Celebrities, Fashion and Beauty

Chiara Ferragni — the Italian influencer who built a global brand

Chiara Ferragni — the Italian influencer who built a global brand

Chiara Ferragni — the Italian influencer who built a global brand
February 09
17:34 2019


Going to meet Chiara Ferragni, social media meteorite, is like going to see the queen of a small realm. In fact, not so small a realm.

The 31-year-old is founder of theblondesalad.com, a fashion blog that has turned into a global retail business, with 17m followers on Instagram, equivalent to the population of the Netherlands. Add in her husband, the Italian superstar rapper Fedez, and their combined followers (25m) equal the population of Australia. The equivalent of the UK (67m) watched, shared or read about the #Ferragnez three-day wedding extravaganza in Sicily last September as it unfolded on social media: she wore three custom-made dresses by Dior.

The capital of her world is Milan, where Ferragni grew up and where she first started taking photographs of herself outside fashion shows and sharing them with friends. Today her office is across the road from Italy’s famous Palazzo dell’Informazione, the national press tower that once housed some of the country’s best-known newspapers. Ferragni’s face, she tells me later, will be plastered all over the building as a hoarding during Milan’s upcoming fashion week, which seems an apt metaphor for what digital has done to traditional media. But this meeting is not to talk about Ferragni’s rise as a media star. Instead she wants to talk about her desire to be recognised as an entrepreneur.

It is 10 years since Ferragni started writing her blog, in Italian and English, while studying international law at Milan’s Bocconi University. The Blonde Salad began as an irreverent take on fashion. It was all about mixing it up, like a salad, she says, and playing on the cliché of the dumb blonde. (As it happens, her hair colour isn’t naturally blonde, but a reddish brown. She dyed it when she realised being blonde would make her stand out among the ranks of wannabes then swarming the entrances of the shows. She was correct.) She never finished her degree as her fame in Italy grew fast enough to earn her a decent living. She quit studying just three exams short of graduation.

She moved to Los Angeles in 2013: the Milan stage had become “too small”. She wanted to internationalise herself, learn English and lose her Italian accent. Soon after, Forbes named her in its “30 under 30” list of power brokers and Spanish Vogue put her on its cover. Harvard Business School used her as a case-study in how to monetise the dual streams of a blog and a personal brand as a business.

She returned to Italy in 2016, as the world’s most followed fashion blogger with the international recognition she wanted and endorsement deals worth thousands of dollars.

Ferragni skiing in Seiser Alm, Italy © @ChiaraFerragni

Three-quarters of her followers are in Europe, first of all in Italy, followed by France, Russia and Spain. Another 15 per cent are in Asia and the rest are in the US. The clothing and accessories line that she launched in 2010 sells on her own websites, in flagship stores in Milan, Paris and Shanghai, in pop-up stores, such as in Selfridges and Le Bon Marché, and on Alibaba’s Tmall and JD.com in China. Last year she made €30m in combined revenues from her retail site and from selling herself as a clotheshorse via her talent agency, which is forecasting a 20 per cent uptick this year. That business broke even at an operating level last year. Via the talent agency she books herself out to brands such as Lancôme, Dior and Intimissimi.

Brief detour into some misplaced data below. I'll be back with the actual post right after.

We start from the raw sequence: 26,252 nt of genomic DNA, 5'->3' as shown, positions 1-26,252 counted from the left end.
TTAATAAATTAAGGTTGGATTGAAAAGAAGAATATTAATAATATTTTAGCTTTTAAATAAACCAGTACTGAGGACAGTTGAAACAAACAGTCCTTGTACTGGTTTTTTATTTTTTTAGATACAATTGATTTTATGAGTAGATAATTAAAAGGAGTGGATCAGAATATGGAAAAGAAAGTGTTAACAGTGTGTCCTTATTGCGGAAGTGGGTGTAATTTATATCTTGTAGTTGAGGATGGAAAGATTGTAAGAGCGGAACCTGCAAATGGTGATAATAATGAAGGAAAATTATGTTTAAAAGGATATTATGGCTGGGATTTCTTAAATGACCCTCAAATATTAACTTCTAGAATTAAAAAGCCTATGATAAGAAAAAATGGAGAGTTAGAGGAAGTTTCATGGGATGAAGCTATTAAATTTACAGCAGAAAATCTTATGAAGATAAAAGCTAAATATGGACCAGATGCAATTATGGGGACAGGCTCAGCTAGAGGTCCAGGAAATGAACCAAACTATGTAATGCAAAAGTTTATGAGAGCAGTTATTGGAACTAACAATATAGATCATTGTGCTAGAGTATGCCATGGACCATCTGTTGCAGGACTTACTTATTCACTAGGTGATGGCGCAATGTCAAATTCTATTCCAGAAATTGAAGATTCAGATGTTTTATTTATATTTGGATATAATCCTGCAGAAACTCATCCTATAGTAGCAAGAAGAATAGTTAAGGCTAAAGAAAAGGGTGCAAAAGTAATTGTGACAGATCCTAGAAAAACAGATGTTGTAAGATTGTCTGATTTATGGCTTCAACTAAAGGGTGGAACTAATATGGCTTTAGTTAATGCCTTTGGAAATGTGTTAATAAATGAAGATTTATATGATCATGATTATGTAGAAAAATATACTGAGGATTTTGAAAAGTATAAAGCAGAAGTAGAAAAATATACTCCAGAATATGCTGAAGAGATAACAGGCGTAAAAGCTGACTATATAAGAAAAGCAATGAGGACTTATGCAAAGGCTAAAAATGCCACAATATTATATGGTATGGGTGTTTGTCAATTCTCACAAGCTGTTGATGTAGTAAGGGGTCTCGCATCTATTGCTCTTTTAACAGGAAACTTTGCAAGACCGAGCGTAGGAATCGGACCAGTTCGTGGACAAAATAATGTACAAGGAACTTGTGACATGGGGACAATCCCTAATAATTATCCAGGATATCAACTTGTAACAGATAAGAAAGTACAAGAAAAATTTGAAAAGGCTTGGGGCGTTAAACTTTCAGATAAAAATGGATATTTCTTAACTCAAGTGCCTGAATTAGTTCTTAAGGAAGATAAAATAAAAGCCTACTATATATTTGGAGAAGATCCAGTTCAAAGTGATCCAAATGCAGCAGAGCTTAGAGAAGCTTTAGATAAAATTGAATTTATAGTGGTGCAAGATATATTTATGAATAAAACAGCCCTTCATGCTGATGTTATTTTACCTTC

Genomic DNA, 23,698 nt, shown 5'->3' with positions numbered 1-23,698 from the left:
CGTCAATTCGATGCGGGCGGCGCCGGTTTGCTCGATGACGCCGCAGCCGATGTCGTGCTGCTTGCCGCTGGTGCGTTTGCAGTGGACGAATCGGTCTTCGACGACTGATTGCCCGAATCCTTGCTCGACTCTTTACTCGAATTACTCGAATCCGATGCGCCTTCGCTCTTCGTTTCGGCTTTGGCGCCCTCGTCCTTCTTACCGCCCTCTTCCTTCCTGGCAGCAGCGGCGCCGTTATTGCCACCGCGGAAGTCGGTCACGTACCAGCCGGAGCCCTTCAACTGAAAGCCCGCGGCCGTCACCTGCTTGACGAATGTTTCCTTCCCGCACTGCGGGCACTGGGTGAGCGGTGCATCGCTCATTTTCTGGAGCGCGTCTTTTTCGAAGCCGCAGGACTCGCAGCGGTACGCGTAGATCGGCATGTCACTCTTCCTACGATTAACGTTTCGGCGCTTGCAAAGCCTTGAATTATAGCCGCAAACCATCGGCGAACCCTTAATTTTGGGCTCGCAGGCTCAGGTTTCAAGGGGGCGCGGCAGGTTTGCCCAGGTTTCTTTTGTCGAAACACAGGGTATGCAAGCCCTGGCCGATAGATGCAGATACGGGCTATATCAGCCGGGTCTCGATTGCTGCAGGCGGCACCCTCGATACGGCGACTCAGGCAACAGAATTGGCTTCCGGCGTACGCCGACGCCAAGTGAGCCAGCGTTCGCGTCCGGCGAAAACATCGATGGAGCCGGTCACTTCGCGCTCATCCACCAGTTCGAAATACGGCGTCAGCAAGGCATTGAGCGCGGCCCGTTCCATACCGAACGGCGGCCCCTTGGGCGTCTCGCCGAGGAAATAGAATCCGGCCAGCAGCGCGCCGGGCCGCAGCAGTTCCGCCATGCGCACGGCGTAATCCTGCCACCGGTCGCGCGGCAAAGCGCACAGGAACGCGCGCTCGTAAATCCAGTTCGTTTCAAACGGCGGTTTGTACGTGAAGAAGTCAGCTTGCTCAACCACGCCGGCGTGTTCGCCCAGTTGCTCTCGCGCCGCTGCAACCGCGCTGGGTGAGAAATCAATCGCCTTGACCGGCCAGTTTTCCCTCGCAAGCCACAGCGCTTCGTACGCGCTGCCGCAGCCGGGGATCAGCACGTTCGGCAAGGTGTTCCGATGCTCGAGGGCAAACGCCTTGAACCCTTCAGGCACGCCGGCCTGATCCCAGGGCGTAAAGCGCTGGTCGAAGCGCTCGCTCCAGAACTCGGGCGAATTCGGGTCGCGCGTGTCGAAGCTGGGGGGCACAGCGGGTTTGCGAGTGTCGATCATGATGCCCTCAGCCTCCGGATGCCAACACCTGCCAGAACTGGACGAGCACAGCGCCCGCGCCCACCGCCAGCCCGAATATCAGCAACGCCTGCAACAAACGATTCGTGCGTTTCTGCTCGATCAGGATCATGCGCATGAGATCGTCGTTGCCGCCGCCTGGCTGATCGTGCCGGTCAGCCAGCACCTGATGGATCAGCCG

Her latest project is an online beauty masterclass called Beauty Bites and this year she became chief executive of all her companies. Further to that, she has just been named ambassador of the LVMH Prize, which lends her some longed-for credibility in an industry that has sometimes held her at arm’s length. And she will attend the Oscars for the first time this month.

In person, she is brassy like Dolly Parton and wearing pink sparkly heels, pink jeans so tight I wonder how she got into them and a pink sleeveless top, as fluffy as candyfloss. But Ferragni’s Barbie-like demeanour is deceptive. She’s very much focused on business.

To that end, she recently hired a designer from Off-White to bulk up her chiaraferragnicollection.com designs, the line of contemporary streetwear she sells alongside theblondesalad.com, which offers a more europop evening aesthetic. The streetwear is very girlie, glittery and pink. Her signature motif is a stylised winking blue eye emblazoned on ballerina shoes, swimsuits, wallets, sweatshirts . . . It is pricey stuff. A backpack retails for €395.

Her business plan is a blend of tech entrepreneurship and good old-fashioned Italian business sense. She namechecks Emily Weiss, founder and chief executive of millennial online beauty brand Into the Gloss, as a friend and influence. Weiss, a former fashion assistant and intern at Teen Vogue, has built her beauty blog into a business with $100m in revenues and raised $86m in venture capital funding. Ferragni, whose age is smack in the middle of the millennial generation, would like to emulate that model. But while Weiss has always kept herself at some distance from her brand, Ferragni has made her face the focus. She is gradually introducing more family members to work for her talent agency: her younger sisters Valentina (who has 2.4m Instagram followers) and Francesca (728k followers), and her mother Marina (380k followers) have all secured brand-sponsored deals to showcase their lives as well-heeled Milanese.

“I would like to create something that I can wear and my mother can wear and my younger sisters can wear,” Ferragni says of her interest in the family brand. Are we talking about a desire to emulate the Kardashians here? She laughs. “Maybe — in the future”.

She is also completing a documentary about how social media and the internet have changed the rules of fashion. It is due out in September. “I had a need to talk about myself, to find myself a public to tell my story to and to talk about what I was doing,” she says. “It was a way to make me feel good about myself. It is egotistical in the end.”

Ego is the root of Ferragni’s existence. She blames her mother, Marina di Guardo, who writes thrillers, for her obsessive photo taking. “My mum used to come back with 10 rolls of film from our holidays,” she says. “She was always taking photos and videos of me and my sisters to show my aunt, my grandmother. I do the same but with millions of people. I consider it exactly the same thing,” she says.